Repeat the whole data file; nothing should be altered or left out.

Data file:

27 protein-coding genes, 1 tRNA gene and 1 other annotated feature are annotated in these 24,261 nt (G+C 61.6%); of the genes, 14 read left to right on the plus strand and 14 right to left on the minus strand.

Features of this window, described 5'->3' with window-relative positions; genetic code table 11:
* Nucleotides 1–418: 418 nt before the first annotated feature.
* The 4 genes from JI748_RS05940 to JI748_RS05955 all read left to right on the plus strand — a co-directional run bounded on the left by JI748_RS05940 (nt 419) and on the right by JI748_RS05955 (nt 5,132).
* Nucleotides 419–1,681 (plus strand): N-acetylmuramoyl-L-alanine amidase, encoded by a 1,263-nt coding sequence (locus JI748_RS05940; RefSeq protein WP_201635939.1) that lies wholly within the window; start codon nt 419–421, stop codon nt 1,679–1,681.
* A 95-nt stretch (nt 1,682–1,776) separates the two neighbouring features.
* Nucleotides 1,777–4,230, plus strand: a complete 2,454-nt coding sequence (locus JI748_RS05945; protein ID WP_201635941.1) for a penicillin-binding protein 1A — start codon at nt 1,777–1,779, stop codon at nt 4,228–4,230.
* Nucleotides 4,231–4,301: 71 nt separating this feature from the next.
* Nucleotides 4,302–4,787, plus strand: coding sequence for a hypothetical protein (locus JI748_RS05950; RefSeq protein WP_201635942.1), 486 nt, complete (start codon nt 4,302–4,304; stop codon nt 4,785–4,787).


27 protein-coding genes, 1 tRNA gene and 1 other annotated feature are annotated in these 24,261 nt (G+C 61.6%); of the genes, 14 read left to right on the plus strand and 14 right to left on the minus strand.

Features of this window, described 5'->3' with window-relative positions; genetic code table 11:
* Nucleotides 1–418: 418 nt before the first annotated feature.
* The 4 genes from JI748_RS05940 to JI748_RS05955 all read left to right on the plus strand — a co-directional run bounded on the left by JI748_RS05940 (nt 419) and on the right by JI748_RS05955 (nt 5,132).
* Nucleotides 419–1,681 (plus strand): N-acetylmuramoyl-L-alanine amidase, encoded by a 1,263-nt coding sequence (locus JI748_RS05940; RefSeq protein WP_201635939.1) that lies wholly within the window; start codon nt 419–421, stop codon nt 1,679–1,681.
* A 95-nt stretch (nt 1,682–1,776) separates the two neighbouring features.
* Nucleotides 1,777–4,230, plus strand: a complete 2,454-nt coding sequence (locus JI748_RS05945; protein ID WP_201635941.1) for a penicillin-binding protein 1A — start codon at nt 1,777–1,779, stop codon at nt 4,228–4,230.
* Nucleotides 4,231–4,301: 71 nt separating this feature from the next.
* Nucleotides 4,302–4,787, plus strand: coding sequence for a hypothetical protein (locus JI748_RS05950; RefSeq protein WP_201635942.1), 486 nt, complete (start codon nt 4,302–4,304; stop codon nt 4,785–4,787).